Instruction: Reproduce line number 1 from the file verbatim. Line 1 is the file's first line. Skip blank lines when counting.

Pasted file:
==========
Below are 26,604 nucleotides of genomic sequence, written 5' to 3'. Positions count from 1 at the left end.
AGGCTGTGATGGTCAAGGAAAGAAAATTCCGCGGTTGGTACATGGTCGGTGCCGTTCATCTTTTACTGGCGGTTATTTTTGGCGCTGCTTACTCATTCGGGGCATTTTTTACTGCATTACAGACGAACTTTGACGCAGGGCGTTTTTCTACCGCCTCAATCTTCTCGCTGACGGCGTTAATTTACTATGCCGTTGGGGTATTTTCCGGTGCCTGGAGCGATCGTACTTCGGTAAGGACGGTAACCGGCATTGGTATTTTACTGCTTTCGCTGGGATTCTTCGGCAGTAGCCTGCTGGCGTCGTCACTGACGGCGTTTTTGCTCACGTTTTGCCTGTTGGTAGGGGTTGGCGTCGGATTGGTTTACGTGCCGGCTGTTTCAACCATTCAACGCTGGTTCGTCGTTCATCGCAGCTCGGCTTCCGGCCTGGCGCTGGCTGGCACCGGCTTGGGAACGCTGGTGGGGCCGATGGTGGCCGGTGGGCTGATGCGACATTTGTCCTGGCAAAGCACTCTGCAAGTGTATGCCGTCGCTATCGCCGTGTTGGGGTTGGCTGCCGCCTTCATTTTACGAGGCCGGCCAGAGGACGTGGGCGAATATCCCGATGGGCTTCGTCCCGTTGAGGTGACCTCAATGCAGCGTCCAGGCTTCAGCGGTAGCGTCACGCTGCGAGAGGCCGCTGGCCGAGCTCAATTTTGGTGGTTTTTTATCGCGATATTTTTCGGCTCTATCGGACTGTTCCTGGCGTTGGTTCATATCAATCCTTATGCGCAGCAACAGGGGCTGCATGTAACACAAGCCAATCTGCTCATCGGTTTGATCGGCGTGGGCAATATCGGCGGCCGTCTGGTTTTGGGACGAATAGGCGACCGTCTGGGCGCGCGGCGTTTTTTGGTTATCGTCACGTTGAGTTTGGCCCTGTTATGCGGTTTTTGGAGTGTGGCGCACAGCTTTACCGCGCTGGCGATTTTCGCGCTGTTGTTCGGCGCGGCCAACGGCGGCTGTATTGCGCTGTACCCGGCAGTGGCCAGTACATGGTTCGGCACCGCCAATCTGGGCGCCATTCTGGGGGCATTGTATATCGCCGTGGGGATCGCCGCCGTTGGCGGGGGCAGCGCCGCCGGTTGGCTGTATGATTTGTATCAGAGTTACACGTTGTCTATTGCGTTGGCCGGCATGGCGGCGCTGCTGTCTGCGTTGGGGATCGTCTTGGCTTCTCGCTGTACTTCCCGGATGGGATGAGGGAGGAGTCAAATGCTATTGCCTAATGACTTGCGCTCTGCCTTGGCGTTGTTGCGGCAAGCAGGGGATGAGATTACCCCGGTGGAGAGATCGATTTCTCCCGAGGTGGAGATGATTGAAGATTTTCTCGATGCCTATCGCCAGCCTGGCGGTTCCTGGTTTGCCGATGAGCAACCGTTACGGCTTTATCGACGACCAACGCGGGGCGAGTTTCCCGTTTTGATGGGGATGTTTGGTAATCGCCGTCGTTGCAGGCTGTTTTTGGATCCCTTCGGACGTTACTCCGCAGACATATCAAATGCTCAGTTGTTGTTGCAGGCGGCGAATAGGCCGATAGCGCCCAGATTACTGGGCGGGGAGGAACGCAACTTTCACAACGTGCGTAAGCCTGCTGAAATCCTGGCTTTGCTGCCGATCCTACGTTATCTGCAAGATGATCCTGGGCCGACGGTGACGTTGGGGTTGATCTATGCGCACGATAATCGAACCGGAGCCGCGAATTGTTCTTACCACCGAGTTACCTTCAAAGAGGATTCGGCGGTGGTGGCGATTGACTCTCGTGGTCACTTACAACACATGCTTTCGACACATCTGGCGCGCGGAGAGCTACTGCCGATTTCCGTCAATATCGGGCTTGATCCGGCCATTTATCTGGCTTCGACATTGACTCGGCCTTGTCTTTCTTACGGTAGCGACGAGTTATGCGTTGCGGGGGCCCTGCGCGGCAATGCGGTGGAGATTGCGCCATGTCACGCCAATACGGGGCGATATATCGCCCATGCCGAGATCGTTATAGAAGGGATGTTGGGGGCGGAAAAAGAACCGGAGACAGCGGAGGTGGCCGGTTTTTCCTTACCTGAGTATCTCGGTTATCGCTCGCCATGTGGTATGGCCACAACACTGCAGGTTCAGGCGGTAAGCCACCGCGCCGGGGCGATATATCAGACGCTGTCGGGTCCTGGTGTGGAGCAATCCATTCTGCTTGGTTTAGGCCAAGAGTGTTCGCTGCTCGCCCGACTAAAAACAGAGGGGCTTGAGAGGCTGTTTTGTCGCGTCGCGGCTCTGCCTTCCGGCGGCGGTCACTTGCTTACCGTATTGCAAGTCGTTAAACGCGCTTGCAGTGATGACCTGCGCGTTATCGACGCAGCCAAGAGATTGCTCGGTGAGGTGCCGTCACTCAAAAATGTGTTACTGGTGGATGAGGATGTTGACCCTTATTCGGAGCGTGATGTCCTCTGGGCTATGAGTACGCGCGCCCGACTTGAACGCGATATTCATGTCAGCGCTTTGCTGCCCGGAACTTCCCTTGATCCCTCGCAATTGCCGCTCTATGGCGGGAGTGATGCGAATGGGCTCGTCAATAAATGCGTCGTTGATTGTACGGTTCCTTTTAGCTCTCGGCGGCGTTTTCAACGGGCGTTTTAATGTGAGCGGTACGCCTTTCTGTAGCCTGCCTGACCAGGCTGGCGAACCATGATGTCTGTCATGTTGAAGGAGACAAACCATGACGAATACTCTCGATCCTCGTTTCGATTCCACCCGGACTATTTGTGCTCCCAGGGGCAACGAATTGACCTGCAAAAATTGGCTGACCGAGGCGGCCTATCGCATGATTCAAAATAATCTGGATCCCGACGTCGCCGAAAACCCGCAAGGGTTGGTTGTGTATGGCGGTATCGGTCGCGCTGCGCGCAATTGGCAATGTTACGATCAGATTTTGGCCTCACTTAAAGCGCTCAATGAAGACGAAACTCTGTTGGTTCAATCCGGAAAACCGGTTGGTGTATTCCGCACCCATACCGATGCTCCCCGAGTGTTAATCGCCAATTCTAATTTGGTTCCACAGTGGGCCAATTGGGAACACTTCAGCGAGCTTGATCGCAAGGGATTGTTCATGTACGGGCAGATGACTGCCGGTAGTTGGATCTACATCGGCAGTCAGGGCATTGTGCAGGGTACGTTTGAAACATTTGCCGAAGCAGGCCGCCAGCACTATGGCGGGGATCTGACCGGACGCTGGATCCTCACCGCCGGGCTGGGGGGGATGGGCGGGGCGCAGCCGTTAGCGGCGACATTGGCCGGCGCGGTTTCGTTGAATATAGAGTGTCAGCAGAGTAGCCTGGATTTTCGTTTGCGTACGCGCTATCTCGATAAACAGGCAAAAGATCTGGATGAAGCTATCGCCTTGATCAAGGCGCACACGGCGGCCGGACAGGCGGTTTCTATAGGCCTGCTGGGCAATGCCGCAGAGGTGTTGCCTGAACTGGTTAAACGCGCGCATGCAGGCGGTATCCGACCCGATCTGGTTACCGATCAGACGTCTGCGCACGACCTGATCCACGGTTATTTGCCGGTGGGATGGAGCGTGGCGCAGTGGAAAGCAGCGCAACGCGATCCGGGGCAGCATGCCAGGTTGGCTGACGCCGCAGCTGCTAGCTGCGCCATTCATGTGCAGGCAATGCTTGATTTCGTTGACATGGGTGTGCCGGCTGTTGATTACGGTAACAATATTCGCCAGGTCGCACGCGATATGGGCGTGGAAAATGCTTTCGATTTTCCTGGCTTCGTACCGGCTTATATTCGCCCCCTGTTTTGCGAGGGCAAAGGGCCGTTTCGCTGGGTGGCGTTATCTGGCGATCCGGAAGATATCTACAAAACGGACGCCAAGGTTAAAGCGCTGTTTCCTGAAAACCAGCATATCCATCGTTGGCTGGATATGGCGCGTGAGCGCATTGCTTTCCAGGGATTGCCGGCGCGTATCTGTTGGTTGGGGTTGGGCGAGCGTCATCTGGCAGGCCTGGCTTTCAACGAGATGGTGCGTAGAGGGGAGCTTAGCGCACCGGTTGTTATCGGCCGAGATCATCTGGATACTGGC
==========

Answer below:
Below are 26,604 nucleotides of genomic sequence, written 5' to 3'. Positions count from 1 at the left end.